21 oct. 2019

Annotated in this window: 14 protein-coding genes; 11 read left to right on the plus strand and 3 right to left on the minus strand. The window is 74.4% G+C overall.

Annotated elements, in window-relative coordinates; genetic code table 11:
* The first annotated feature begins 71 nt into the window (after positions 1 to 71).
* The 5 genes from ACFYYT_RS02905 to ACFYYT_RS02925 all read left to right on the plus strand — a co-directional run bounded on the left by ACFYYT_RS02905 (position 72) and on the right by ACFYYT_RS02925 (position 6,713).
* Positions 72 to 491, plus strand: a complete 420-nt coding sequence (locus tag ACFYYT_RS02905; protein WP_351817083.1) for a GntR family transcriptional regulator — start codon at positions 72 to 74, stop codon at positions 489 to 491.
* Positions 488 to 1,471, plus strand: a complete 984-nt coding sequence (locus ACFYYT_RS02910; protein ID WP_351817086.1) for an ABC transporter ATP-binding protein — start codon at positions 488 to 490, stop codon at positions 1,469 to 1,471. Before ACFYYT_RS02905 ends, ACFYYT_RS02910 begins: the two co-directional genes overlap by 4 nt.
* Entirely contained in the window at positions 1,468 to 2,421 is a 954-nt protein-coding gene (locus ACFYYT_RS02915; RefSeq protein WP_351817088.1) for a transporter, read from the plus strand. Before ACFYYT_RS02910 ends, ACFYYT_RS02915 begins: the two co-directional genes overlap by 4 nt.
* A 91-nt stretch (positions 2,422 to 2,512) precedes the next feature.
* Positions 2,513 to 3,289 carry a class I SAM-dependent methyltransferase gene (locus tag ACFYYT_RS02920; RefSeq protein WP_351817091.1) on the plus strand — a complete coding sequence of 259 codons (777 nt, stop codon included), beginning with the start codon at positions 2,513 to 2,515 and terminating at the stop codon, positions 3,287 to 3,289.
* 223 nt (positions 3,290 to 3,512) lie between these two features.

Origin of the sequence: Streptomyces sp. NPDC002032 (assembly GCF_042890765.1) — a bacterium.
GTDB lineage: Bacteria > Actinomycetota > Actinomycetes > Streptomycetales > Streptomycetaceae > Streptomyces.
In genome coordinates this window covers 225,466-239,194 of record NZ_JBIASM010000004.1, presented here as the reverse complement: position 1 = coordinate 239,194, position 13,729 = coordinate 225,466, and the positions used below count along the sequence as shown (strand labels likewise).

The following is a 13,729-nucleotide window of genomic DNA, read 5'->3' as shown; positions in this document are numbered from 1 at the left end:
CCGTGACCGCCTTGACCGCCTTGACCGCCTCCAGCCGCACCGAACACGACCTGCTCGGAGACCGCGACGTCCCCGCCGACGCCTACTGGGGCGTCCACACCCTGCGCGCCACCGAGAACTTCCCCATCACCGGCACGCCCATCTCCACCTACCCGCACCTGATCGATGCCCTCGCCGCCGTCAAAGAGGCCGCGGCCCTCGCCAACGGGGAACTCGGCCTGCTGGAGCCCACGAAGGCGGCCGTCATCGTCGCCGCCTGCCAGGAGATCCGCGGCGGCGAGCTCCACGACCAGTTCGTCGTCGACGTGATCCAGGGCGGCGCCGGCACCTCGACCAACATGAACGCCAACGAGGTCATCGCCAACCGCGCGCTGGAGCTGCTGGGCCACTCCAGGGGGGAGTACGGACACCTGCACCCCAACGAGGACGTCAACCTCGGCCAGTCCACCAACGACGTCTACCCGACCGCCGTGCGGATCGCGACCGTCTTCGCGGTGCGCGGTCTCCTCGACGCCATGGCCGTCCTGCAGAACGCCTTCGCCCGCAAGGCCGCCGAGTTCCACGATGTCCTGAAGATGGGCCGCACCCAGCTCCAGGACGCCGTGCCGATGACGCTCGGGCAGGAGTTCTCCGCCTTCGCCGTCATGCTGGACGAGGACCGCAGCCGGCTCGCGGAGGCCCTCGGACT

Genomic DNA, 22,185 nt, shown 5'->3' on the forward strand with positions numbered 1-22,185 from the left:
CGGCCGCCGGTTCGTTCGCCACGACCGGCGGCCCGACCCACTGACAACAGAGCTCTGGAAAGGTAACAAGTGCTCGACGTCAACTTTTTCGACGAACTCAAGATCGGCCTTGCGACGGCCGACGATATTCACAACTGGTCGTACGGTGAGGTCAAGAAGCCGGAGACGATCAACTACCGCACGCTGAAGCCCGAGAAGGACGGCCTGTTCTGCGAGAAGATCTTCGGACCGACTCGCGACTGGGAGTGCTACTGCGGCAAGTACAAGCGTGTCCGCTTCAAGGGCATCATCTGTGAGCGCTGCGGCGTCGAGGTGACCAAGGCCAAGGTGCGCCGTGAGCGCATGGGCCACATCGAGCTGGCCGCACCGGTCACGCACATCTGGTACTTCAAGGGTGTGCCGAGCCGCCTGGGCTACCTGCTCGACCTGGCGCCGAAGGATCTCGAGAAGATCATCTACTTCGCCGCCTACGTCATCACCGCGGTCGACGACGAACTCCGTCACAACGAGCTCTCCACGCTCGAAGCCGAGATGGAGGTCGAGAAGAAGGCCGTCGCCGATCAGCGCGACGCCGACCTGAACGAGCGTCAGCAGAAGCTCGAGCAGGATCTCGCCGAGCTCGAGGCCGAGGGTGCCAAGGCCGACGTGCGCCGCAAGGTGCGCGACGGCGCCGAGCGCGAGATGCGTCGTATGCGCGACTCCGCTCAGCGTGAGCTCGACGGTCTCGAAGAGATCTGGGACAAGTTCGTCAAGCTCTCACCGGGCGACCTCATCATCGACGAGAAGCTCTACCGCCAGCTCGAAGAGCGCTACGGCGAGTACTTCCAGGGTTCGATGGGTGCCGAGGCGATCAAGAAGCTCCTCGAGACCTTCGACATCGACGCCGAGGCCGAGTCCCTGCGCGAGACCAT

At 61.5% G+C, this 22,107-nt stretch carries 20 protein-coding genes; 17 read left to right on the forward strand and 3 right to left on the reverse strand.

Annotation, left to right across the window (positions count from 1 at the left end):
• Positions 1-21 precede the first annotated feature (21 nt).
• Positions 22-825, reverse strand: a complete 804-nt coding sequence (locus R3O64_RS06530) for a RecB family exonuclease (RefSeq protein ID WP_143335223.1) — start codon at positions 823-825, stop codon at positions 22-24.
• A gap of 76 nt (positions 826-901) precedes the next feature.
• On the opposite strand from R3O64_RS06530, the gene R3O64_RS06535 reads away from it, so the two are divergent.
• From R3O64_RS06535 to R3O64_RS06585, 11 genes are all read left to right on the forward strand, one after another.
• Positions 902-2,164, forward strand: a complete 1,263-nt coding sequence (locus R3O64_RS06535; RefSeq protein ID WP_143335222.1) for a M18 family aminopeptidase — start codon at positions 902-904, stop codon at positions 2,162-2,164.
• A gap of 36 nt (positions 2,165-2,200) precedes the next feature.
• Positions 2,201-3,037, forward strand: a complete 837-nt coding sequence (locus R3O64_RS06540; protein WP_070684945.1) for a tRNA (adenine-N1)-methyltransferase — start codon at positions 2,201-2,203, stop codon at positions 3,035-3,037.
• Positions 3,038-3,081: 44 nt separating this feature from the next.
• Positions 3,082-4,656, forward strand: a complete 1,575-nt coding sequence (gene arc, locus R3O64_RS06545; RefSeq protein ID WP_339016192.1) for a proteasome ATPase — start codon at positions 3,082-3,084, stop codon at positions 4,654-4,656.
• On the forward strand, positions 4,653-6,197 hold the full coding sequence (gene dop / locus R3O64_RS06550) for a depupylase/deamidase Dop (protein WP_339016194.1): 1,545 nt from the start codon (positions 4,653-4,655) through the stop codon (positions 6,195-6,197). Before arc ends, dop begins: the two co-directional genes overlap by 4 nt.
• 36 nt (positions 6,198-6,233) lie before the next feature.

It corresponds to the district of the same name in the province of Urubamba, 30 km northwest of the city of Qosqo; at a height of 3780 m.a.s.l. and on a high-Andean plain frigid in the morning and at sunset. Chinchero, the most typical population of the Sacred Valley of the Incas, is a purely Inca city that the conquerors wanted to "civilize" to implant their culture, but they never fully succeeded. Its inhabitants inhabit the almost intact Inca constructions, in the same place where their distant ancestors lived and formed the largest and most prosperous civilization in America. In the Archaeological Ensemble of Chinchero the attention is initially drawn to its platforms, which allows us to understand that it was a center of agricultural production in the Inca era, a warehouse was also built and the entire complex was provided with a very efficient irrigation system. History tells us that with the arrival of the Spaniards, Chinchero was set on fire in 1536 by Manco Inca, in his flight to Vilcabamba, with the aim of leaving nothing to the Spaniards. On the Palace of Tupac Yupanqui the Spaniards built the Church of Our Lady of Monserrat in 1607, in order to represent their submission symbolically. Its main altar carved in gold leaf and baroque style is dedicated to the Virgin of the Nativity. Its walls are decorated with works by Diego Quispe Tito, the highest representative of the Cusco school. There are also works by Francisco Chihuantito . In the busy and colorful Sunday Fair of Chinchero you can find objects for domestic use, some truly old such as the famous textile of Chinchero. In this town, with united communities it has been possible to conserve a living heritage, intangible, of extraordinary value, which is expressed both in textile and agricultural practices and in a network of family and community relations. In the workshops of artisan associations, the whole process of weaving is exposed daily, from wool washing, to the final product, you learn from spinning, dyeing and weaving techniques.
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